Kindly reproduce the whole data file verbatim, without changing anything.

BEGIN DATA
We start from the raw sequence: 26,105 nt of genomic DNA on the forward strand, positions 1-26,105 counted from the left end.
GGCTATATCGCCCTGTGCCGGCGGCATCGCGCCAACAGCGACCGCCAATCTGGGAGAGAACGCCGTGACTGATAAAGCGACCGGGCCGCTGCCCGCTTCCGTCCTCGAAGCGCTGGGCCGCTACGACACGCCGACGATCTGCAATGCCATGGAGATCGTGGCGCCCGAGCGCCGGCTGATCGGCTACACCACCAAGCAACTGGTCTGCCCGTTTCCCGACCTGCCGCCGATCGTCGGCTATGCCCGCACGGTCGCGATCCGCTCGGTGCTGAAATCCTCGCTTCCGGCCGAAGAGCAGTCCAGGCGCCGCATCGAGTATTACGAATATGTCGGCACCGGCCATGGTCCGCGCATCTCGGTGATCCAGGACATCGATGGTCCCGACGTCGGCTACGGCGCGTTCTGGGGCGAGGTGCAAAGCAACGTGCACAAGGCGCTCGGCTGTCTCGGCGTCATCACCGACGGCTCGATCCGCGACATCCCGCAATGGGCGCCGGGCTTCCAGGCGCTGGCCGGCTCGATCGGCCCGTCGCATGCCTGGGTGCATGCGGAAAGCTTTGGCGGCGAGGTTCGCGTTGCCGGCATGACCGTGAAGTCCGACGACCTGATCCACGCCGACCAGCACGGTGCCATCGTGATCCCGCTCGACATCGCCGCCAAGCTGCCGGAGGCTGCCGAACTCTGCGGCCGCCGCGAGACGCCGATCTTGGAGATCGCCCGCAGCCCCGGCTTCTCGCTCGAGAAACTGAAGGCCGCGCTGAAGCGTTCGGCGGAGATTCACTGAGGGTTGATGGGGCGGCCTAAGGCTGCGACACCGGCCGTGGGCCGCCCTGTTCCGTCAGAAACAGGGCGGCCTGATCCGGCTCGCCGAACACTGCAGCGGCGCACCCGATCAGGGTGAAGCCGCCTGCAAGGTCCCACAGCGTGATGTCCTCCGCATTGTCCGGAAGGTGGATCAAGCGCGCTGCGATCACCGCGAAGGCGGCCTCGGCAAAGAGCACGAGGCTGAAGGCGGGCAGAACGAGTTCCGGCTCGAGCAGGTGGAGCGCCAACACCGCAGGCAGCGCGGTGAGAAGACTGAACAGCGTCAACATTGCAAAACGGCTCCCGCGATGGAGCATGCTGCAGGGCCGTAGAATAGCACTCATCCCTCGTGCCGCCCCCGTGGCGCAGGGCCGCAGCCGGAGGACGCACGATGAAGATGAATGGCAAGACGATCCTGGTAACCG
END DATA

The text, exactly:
We start from the raw sequence: 26,105 nt of genomic DNA on the forward strand, positions 1-26,105 counted from the left end.
GGCTATATCGCCCTGTGCCGGCGGCATCGCGCCAACAGCGACCGCCAATCTGGGAGAGAACGCCGTGACTGATAAAGCGACCGGGCCGCTGCCCGCTTCCGTCCTCGAAGCGCTGGGCCGCTACGACACGCCGACGATCTGCAATGCCATGGAGATCGTGGCGCCCGAGCGCCGGCTGATCGGCTACACCACCAAGCAACTGGTCTGCCCGTTTCCCGACCTGCCGCCGATCGTCGGCTATGCCCGCACGGTCGCGATCCGCTCGGTGCTGAAATCCTCGCTTCCGGCCGAAGAGCAGTCCAGGCGCCGCATCGAGTATTACGAATATGTCGGCACCGGCCATGGTCCGCGCATCTCGGTGATCCAGGACATCGATGGTCCCGACGTCGGCTACGGCGCGTTCTGGGGCGAGGTGCAAAGCAACGTGCACAAGGCGCTCGGCTGTCTCGGCGTCATCACCGACGGCTCGATCCGCGACATCCCGCAATGGGCGCCGGGCTTCCAGGCGCTGGCCGGCTCGATCGGCCCGTCGCATGCCTGGGTGCATGCGGAAAGCTTTGGCGGCGAGGTTCGCGTTGCCGGCATGACCGTGAAGTCCGACGACCTGATCCACGCCGACCAGCACGGTGCCATCGTGATCCCGCTCGACATCGCCGCCAAGCTGCCGGAGGCTGCCGAACTCTGCGGCCGCCGCGAGACGCCGATCTTGGAGATCGCCCGCAGCCCCGGCTTCTCGCTCGAGAAACTGAAGGCCGCGCTGAAGCGTTCGGCGGAGATTCACTGAGGGTTGATGGGGCGGCCTAAGGCTGCGACACCGGCCGTGGGCCGCCCTGTTCCGTCAGAAACAGGGCGGCCTGATCCGGCTCGCCGAACACTGCAGCGGCGCACCCGATCAGGGTGAAGCCGCCTGCAAGGTCCCACAGCGTGATGTCCTCCGCATTGTCCGGAAGGTGGATCAAGCGCGCTGCGATCACCGCGAAGGCGGCCTCGGCAAAGAGCACGAGGCTGAAGGCGGGCAGAACGAGTTCCGGCTCGAGCAGGTGGAGCGCCAACACCGCAGGCAGCGCGGTGAGAAGACTGAACAGCGTCAACATTGCAAAACGGCTCCCGCGATGGAGCATGCTGCAGGGCCGTAGAATAGCACTCATCCCTCGTGCCGCCCCCGTGGCGCAGGGCCGCAGCCGGAGGACGCACGATGAAGATGAATGGCAAGACGATCCTGGTAACCG